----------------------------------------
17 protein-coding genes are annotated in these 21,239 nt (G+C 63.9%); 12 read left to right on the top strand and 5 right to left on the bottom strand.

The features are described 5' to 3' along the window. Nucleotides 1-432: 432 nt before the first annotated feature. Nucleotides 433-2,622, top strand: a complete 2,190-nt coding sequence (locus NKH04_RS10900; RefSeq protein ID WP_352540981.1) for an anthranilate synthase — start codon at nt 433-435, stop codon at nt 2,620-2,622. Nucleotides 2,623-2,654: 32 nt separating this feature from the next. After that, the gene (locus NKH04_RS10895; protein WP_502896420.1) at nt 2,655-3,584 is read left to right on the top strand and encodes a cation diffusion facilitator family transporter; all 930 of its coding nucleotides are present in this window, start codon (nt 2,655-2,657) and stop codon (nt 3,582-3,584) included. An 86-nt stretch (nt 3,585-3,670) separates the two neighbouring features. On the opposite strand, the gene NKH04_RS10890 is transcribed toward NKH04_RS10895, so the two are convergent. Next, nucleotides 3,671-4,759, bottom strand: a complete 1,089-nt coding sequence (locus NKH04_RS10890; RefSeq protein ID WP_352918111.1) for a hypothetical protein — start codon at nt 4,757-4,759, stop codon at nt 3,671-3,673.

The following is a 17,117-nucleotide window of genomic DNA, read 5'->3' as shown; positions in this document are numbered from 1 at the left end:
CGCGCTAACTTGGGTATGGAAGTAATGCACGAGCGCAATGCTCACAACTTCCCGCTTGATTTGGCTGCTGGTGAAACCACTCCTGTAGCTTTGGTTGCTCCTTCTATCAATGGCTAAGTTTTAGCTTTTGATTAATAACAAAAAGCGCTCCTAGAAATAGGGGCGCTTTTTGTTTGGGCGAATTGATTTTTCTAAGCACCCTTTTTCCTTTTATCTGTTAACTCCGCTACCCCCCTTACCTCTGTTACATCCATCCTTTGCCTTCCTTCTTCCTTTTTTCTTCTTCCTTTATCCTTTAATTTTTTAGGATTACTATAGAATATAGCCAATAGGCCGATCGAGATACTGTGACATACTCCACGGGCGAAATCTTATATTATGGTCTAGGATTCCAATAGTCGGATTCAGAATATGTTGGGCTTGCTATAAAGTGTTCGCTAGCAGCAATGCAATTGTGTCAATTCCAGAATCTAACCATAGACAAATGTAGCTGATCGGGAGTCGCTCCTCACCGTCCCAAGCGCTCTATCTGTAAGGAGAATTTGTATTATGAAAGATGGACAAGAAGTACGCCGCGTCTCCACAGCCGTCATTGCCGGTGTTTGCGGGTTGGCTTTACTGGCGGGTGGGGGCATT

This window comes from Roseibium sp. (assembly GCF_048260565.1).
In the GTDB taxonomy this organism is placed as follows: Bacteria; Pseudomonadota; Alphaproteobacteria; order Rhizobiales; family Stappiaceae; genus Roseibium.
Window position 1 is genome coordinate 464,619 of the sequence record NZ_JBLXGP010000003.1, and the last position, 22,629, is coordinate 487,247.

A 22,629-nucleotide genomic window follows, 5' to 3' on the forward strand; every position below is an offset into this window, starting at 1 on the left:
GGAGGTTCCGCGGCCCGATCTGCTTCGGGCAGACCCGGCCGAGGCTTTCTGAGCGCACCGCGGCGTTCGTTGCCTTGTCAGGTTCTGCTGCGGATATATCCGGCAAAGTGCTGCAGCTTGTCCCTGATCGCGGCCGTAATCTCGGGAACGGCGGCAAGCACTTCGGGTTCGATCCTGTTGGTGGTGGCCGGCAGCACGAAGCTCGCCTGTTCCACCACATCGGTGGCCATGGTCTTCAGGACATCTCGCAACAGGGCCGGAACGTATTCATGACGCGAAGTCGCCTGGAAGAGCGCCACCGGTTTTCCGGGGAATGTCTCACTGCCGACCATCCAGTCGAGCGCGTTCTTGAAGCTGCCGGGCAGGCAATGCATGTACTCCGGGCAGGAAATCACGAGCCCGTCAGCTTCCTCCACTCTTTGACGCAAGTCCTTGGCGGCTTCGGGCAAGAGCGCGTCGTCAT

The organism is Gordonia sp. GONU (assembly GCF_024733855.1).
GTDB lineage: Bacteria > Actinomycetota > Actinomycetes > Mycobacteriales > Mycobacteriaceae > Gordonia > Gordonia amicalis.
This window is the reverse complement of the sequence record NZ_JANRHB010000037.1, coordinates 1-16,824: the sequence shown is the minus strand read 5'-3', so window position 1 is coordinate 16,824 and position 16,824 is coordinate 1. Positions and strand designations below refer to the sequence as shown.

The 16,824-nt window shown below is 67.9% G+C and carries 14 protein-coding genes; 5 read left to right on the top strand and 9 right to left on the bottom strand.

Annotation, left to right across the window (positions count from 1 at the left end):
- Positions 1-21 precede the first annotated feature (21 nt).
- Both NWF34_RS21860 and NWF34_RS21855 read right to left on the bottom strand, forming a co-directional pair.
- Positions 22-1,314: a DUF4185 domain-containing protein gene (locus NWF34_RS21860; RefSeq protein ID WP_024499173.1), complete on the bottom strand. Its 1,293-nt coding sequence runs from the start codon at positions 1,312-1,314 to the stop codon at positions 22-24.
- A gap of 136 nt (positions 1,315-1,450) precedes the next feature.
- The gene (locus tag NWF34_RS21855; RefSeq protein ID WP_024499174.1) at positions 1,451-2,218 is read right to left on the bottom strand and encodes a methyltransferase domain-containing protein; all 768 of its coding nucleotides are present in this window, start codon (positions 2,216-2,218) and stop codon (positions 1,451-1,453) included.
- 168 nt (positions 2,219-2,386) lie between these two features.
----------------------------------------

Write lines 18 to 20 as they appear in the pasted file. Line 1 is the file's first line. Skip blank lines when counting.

- A gap of 136 nt (positions 1,315-1,450) precedes the next feature.
- The gene (locus tag NWF34_RS21855; RefSeq protein ID WP_024499174.1) at positions 1,451-2,218 is read right to left on the bottom strand and encodes a methyltransferase domain-containing protein; all 768 of its coding nucleotides are present in this window, start codon (positions 2,216-2,218) and stop codon (positions 1,451-1,453) included.
- 168 nt (positions 2,219-2,386) lie between these two features.